I KNOW changing my diet changed my life. I found a healthy, stable weight, my periods returned like healthy clockwork, my son’s medical issue resolved, my feelings of anxiety released, and countless other benefits.

Why, oh why are bad habits so hard to break? Why is convenience more important than health?

Last night, I really had to give myself a reality check. I’m going to deliver a baby in just a few short months, and I do not want a repeat of my last birth experience. Plus, I want my body to bounce back so that I’m not telling another story of postpartum depression or healing difficulties.

Three Tips to Simplify

Simplifying the diet is key. I’ve had to adapt so that I’m not cooking and cleaning all day, or having to run all over the state finding appropriate ingredients.

How have I simplified?

1. Shopping in bulk and mail order has been #1. I found a local source for high quality meat, and place a big order about every 2 months.

Our Costco membership has also been amazing and saves quite a bit of money. We can find compliant cheeses, vegetables, grain-free products in bulk, nice cooking oils, avocado oil mayo, almond flour, compliant salad dressings and several other staples. Scheduling this every 4-6 weeks keeps our pantry stocked and minimizes our trips to run out for just an item or two.

Amazon Prime or Thrive Market are excellent sources to find items that aren’t as accessible in the mainstream market. For me, I would have to drive an hour to a grocery store or health food store that carries compliant baking items.

2. Meal planning is also important. I used to be able to replace a meal with a protein shake to lighten my cooking load. Being pregnant has required that I eat 3 meals and only use shakes for protein rich snacks. Have you ever tried planning 21 meals a week? Its laborious.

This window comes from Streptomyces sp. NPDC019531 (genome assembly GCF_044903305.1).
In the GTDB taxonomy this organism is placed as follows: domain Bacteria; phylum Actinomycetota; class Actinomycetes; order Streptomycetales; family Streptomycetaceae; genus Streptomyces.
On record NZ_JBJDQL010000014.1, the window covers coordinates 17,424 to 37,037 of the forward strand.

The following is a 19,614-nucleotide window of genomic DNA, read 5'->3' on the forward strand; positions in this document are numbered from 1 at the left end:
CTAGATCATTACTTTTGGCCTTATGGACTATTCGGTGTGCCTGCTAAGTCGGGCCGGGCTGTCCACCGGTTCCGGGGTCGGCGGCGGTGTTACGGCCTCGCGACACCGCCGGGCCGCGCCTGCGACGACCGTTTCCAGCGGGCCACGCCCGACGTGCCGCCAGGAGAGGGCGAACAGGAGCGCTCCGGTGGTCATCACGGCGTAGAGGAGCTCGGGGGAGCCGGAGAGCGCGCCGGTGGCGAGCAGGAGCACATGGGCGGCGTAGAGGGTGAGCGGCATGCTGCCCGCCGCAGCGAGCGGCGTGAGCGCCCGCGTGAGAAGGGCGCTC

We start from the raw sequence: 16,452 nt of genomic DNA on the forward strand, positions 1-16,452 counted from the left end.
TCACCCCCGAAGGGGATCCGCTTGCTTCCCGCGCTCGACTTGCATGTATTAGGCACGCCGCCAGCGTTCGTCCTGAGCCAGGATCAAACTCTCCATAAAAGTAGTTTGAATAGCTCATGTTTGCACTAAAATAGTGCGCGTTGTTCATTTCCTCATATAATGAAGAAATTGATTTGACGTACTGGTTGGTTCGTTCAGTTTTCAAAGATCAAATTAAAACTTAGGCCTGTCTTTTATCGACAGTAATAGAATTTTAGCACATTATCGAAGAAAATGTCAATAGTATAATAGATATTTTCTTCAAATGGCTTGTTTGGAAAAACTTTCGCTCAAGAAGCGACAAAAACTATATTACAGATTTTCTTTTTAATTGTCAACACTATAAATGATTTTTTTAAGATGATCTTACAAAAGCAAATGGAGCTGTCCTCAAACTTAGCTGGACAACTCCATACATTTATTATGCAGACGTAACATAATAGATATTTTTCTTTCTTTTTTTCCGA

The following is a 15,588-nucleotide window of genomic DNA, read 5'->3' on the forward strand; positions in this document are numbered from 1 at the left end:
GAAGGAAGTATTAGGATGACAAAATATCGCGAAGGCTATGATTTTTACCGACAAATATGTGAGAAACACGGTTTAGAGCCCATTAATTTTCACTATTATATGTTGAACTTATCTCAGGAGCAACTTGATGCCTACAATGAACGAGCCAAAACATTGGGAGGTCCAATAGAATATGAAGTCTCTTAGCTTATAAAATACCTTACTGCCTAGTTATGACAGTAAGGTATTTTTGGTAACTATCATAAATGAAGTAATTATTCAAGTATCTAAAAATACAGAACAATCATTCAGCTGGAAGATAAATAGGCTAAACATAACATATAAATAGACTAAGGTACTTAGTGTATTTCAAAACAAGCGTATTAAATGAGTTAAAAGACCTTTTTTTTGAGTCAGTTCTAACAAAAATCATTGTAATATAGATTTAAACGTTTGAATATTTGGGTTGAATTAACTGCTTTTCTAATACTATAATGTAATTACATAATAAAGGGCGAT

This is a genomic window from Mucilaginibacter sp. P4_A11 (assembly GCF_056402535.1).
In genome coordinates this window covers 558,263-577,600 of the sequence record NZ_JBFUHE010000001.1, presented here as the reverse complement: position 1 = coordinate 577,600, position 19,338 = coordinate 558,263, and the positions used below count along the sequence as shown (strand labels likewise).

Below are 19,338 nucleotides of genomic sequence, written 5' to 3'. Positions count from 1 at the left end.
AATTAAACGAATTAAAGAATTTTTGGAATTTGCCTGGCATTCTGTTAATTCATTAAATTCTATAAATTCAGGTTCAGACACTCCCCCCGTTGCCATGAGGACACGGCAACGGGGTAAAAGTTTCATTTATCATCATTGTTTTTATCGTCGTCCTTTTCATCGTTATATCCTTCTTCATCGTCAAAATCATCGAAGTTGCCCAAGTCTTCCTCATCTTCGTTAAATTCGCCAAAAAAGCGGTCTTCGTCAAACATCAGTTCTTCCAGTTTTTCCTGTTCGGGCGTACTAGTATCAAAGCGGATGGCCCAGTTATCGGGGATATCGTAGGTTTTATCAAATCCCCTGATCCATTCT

Batch cooking and freezing is a good method to lighten the load or just having a plan for dinner by 10 am tends to work for me. Unthawing meat, knowing what veggies need prepped and just general timeline can make the task easier.

Cooking enough food to have leftovers for lunch is also a time saver, or cooking a bigger batch of a favorite that can be eaten over the course of several days for lunch.

3. Instant Pot

I have had my instant pot for about a year and wasn’t sure if I loved it or not. It is not something I use daily but it works wonders to cook a good, healthy, nutritious meal very quickly. I love it for soups and stews or to cook a perhaps frozen chicken very quickly to use for multiple meals.

These are just my tips and tricks that help me stay focused and on task with what I’m putting in my body. I am going to share one of my favorite lunch, batch cooking recipes. I make enough for several days and serve on a bed of greens with a few Simple Mills grain-free crackers. It’s both healthy and satisfying.

Lemon Tarragon Chicken Salad

2 lb. pasture raised chicken breasts

3 stalks of celery, diced

lemon juice

4 Tbs chopped, fresh tarragon

avocado oil mayo (Chosen Foods brand, I buy at Costco)

handful of dried, unsweetened cranberries